What I mean by a robot is not necessarily a machine, either — not necessarily a thing with arms, hands, grippers, vision systems, whirring sounds, hydraulic sounds, etc. What I mean by a robot is something that can operate toward goals in a highly variable high ambiguity situation, without much prior knowledge of what is happening and will happen. It is festooned with sensory input, even though we focus (especially in fiction) on the actuating output. A conventional machine (toaster, washing machine, aircraft landing gear, escalator) is not that, it is designed to actuate a task or set of tasks in a specific scenario, with limited or no senses, so by design it has a “script” if you like, but it is not a robot.
Ian Tindale, Jun 23 2015

       //festooned// I am nominating "festooned" as word of the week. More things should be festooned, by expert festooners.
MaxwellBuchanan, Jun 23 2015

       We used to festoon back in the day but now robots do all the professional festooning, any festooning we now do is just at the hobby level, same as programming or accountancy.
Ian Tindale, Jun 23 2015

       The economic relief-valve for robot-induced unemployment is surely the production of *positional* goods and (increasingly) services. Having other people do stuff for you is a positional good in a way that having robots do stuff can't be.   

       That's not a good direction to be heading in - positional "goods" aren't really very good; but it doesn't imply, in itself, any catastrophic breakdown. I suppose, in that context, this idea might be quite good, making the background dystopia a bit more bearable - but not in so far as it diverted resources away from something more interesting, like exoplanet colonisation, which could generate non-positional goods.
pertinax, Jun 23 2015

       The trouble is, that’s assuming that having a person quaintly and expensively doing stuff for you instead of your normal robots, is equivalent in quality. What if the person, by now out of practice and not up to speed, increasingly makes mistakes and errors in a way that robot optimisation would trend away from? Is that a desirable thing to signal? I suppose it might, in the same way that flaws are an indication of artisan, which is a rebelling against mass production.   

       Also, what is there to indicate via positional goods? Hardly anybody will be working, therefore hardly anybody will be earning money, therefore hardly anybody will be buying much. Maybe money will go out of fashion.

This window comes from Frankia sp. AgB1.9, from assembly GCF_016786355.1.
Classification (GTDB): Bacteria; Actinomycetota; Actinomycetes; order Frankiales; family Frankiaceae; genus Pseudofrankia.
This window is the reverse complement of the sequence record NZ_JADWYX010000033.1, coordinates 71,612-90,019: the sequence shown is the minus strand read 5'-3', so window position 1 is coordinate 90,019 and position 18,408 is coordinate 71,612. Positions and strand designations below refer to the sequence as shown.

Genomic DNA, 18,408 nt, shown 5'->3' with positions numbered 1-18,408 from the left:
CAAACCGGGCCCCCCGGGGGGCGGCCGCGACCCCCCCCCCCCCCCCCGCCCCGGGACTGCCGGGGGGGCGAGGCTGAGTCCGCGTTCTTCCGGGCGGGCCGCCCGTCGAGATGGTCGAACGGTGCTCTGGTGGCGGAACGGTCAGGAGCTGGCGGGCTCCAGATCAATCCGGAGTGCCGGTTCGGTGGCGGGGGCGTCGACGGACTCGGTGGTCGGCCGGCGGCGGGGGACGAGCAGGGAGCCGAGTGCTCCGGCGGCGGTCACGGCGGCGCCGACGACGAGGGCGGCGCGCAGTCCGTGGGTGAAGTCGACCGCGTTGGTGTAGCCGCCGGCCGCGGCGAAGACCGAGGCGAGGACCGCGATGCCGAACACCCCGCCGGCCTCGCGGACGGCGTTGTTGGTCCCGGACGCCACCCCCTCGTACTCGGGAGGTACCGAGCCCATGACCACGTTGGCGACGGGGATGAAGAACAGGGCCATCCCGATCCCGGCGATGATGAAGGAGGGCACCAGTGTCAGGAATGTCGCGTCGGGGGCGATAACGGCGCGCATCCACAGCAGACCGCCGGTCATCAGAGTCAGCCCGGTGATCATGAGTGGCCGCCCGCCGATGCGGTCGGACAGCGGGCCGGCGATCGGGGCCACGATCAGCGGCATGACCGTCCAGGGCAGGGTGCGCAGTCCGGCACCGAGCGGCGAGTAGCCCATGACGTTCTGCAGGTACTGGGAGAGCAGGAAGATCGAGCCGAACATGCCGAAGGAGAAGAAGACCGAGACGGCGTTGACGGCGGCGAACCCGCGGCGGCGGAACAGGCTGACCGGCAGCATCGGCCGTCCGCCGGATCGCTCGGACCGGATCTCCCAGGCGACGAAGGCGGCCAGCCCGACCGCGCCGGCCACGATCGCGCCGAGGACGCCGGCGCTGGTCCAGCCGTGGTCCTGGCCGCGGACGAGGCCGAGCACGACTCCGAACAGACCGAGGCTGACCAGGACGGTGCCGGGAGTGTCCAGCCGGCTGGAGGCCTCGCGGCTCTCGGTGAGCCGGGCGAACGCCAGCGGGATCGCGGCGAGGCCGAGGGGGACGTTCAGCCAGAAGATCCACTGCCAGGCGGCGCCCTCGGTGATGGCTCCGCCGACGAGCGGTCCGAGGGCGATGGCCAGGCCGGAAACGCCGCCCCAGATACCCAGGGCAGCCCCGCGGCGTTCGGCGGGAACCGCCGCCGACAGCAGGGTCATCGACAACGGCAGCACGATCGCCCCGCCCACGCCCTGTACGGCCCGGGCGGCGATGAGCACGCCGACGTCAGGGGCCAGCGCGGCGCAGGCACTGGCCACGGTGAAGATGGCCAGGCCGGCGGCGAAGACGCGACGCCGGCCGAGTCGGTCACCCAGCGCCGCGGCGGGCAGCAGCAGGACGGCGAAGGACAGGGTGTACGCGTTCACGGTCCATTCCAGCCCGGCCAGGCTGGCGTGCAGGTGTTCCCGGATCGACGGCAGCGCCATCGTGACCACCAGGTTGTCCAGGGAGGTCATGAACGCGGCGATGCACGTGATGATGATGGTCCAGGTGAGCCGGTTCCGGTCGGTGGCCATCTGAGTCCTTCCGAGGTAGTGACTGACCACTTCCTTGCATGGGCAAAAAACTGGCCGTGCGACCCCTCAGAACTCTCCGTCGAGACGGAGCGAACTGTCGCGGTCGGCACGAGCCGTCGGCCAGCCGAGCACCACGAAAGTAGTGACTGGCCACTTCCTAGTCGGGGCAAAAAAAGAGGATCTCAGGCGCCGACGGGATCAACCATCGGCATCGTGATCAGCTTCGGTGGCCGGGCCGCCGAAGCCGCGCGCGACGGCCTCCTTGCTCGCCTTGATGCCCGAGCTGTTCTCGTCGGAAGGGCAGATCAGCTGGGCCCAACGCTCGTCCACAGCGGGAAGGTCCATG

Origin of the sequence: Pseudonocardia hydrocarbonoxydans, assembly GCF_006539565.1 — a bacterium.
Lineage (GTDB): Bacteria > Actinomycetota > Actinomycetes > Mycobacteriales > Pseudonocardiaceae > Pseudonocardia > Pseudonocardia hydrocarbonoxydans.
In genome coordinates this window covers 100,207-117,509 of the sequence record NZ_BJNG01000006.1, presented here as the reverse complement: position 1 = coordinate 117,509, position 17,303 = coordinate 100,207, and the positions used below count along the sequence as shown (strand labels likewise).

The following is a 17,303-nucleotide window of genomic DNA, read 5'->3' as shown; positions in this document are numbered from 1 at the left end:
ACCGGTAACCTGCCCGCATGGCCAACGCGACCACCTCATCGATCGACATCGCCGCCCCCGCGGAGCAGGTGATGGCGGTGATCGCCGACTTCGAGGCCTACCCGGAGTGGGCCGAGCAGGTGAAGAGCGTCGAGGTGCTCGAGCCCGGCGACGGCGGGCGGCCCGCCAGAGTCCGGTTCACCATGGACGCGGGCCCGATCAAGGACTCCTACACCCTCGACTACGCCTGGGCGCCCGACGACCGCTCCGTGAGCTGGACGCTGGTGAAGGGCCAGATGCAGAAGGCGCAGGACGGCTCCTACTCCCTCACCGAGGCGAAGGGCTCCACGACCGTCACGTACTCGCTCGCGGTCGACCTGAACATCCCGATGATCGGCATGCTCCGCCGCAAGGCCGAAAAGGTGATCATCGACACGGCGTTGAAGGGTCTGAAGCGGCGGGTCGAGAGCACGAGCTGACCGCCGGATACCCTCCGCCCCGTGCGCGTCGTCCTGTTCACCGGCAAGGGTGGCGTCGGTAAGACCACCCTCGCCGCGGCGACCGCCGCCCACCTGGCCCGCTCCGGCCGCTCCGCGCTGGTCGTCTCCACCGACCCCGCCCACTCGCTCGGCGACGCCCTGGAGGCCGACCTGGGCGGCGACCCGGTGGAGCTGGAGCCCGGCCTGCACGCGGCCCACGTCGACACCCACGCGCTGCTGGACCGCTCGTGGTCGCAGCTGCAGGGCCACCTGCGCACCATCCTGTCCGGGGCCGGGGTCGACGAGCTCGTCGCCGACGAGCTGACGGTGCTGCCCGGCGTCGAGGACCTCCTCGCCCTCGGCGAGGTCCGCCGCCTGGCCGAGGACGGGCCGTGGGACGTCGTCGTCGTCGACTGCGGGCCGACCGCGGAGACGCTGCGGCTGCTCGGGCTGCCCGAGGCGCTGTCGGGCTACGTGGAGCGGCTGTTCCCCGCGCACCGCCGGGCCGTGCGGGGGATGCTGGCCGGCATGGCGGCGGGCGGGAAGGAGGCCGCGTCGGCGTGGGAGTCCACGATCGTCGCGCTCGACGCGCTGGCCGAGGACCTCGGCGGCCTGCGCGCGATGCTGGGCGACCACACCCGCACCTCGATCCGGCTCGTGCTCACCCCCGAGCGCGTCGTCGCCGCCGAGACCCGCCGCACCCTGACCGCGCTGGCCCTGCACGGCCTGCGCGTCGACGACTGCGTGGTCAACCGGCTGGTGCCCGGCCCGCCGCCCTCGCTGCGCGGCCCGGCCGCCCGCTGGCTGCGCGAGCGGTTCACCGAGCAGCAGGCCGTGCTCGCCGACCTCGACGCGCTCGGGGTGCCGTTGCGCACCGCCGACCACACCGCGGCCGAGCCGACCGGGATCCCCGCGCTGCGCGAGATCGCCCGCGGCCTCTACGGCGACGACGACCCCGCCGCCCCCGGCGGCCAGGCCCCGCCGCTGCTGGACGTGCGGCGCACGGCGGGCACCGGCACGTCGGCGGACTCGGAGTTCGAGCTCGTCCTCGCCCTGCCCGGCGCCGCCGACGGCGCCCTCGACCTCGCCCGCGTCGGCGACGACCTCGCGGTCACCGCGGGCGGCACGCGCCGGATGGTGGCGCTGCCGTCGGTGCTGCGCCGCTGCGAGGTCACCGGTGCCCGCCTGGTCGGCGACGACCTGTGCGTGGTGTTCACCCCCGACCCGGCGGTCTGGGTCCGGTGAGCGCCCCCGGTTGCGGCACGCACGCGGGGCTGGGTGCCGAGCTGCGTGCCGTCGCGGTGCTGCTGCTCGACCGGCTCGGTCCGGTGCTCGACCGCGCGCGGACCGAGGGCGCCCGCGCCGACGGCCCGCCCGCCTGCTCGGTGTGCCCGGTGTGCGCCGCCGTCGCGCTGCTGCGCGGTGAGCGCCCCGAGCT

Ian Tindale, Jun 23 2015

       //positional *goods* aren't really very good// I'd only half agree with that. On the one hand, I've sat in a very expensive office chair which could be adjusted in any one of six different ways, which meant that it was virtually impossible to adjust it into a comfortable position unless you were a helicopter pilot. On the other hand, the electric seat in my jag has a memory and positions itself wonderfully.
MaxwellBuchanan, Jun 23 2015

       It was just a supposition.
Ian Tindale, Jun 23 2015

       I would suggest that handmade or luxury goods that aren't equal to the quality of machine made are a part of the solution to wealth inequality.   

       If someone is rich enough that they'll spend an average citizens monthly salary on a traditional hand forged Katana (for instance), there is no reason why someone shouldn't making their money on forging that katana. Yes, a machined and oven tempered sword might be more functional, but that's not why the rich buy it.   

       And if a hand thrown mug doesn't last as long as a machine made one, that's one more sale for the potter, and one more bit of cachet for being able to afford a complete set every time the old one breaks.
MechE, Jun 23 2015

       But nobody will have jobs, and nobody will earn an income. The amount of rich people who own the means of production (the robots) really will be in such a minority that you can count their effect as noise. The people in general won’t be able to count on their wealth as a reliable source of income. In other words, there might be a few exceedingly rich people (and it really will be only a few), but for most people, there’s absolutely no way of benefiting from their wealth — no real way of getting at any of it by offering some sort of value: products, tomfoolery or jestering, or sex. There’s not enough of the people with any wealth at all. Those that are wealthy because they own the production and robots are not going to be wealthy for long, either, because nobody can buy their products — they have to be pretty much given away or subsidised by national governments. What will happen is a chasm between the ridiculously rich, and the unbelievably poor, with a huge wide dead quiet flat dry desert in between.
Ian Tindale, Jun 23 2015

       [Ian] it doesn't matter if rich people own all the robots, because poor people don't need access to robots to survive and have a good quality of life. They do need access to land and resources, but rich people have monopolised those and charged extortionate rents for allowing access to them, for centuries, so this is not really a new problem.